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Article ID: 6494

Sick building study blames air, not vibes

Cornell University

Workers report more symptoms in offices with poorer ventilation, a new Cornell University report on sick building syndrome shows, but none of almost three dozen potential irritants were linked to particular symptoms. Nevertheless, workers show a clear pattern of feeling worse by the end of each day.

Released:
25-Feb-1998 12:00 AM EST

Article ID: 6498

Moms teach kids verbal aggression, WVU communications researcher finds

West Virginia University - Eberly College of Arts and Sciences

A recent study, published in the Western Journal of Communication, by a West Virginia University assistant communications professor suggest that sons and daughters pattern their aggressive verbal styles after their mothers.

Released:
24-Feb-1998 12:00 AM EST

Social and Behavioral Sciences

Article ID: 6492

First study to take bacteria from patients' mouths further supports possible link between gum and heart disease

Temple University Health System

By taking bacteria directly from patients' mouths and exposing the samples to human blood platelets, researchers at Temple University Schools of Dentistry and Medicine have further confirmed a possible link between periodontal bacteria and heart disease.

Released:
24-Feb-1998 12:00 AM EST

Article ID: 6490

Wake Forest Study Takes Students in Flight with the Albatross

Wake Forest University

Wake Forest University biologist David Anderson normally studies seabirds in the wild without much company, but thousands of schoolkids are tagging along this time via a Web site and e-mail. The Albatross Project is tracking Hawaiian albatrosses by satellite to find ways to reverse losses to longline fishing and answer evolutionary questions raised by their flights.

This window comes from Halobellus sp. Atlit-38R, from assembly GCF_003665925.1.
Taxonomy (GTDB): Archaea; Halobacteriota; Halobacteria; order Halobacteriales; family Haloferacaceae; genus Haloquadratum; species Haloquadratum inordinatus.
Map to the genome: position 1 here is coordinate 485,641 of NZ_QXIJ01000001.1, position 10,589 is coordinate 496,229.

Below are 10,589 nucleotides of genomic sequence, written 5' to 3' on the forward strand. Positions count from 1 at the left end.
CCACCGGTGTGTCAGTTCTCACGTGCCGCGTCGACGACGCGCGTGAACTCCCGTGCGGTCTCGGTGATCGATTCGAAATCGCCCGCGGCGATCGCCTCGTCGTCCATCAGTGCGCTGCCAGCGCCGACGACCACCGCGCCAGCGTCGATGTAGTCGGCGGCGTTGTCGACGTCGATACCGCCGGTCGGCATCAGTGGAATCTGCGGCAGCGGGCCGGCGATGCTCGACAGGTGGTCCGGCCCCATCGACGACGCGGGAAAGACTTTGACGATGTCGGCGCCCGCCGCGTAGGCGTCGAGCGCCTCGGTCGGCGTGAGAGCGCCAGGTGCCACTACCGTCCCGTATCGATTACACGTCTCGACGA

Released:
24-Feb-1998 12:00 AM EST

Article ID: 6489

Executive Education Update

Babson College

This monthly electronic broadcast is designed to keep you up-to-date on happenings at the Babson School of Executive Education, a provider of management development programs to clients around the world. Last month the School delivered custom executive programs to Atlantic Data Services, Pitney Bowes, Schwan's Sales Enterprises and Siemens Nixdorf.

Released:
24-Feb-1998 12:00 AM EST

Article ID: 6487

Current U-M Research On Tobacco And Nicotine

University of Michigan

Researchers are examining the effects of tobacco, nicotine, the industries that support their production and the public health issues that develop from tobacco use. These programs deal with virtually every area of tobacco research, from the physiological effects of nicotine, to teen smoking, to legal and financial issues.

Released:
24-Feb-1998 12:00 AM EST

Article ID: 6486

February 20, 1998 -- Tipsheet

National Science Foundation (NSF)

1) Museum display sets millions a-quaking 2) Unexpected links found among acorns, gypsy moths and lyme disease 3) Knowledge and distributed intelligence initiative gets increased NSF support

Released:
24-Feb-1998 12:00 AM EST
  • Embargo expired:
    23-Feb-1998 12:00 AM EST

Article ID: 6403

Study is first ever to document protein therapy induces creation of new blood vessels to the human heart

American Heart Association (AHA)

For the first time, scientists have published research evidence that recombinant protein therapy can create new blood vessels to increase blood supply to the human heart. The report from German scientists appears in today's Circulation: Journal of the American Heart Association.

Released:
23-Feb-1998 12:00 AM EST

Article ID: 6478

UMBC President Featured in Spike Lee's 4 Little Girls

University of Maryland, Baltimore County (UMBC)

UMBC President Freeman A. Hrabowski, III will be featured in Director Spike Lee's Civil Rights documentary film, 4 Little Girls, to be broadcast nationally by the Home Box Office cable network on Monday, February 23, 1998, at 9 p.m. (est).

Released:
21-Feb-1998 12:00 AM EST

Arts and Humanities

Article ID: 6476

Virginia Tech Professors Develops Method to Perpetuate Surviving Native American Languages

Virginia Tech

A Virginia Tech professor is using computer technology to help preserve and teach surviving languages and dialects of Native American culture.

Released:
21-Feb-1998 12:00 AM EST

Social and Behavioral Sciences


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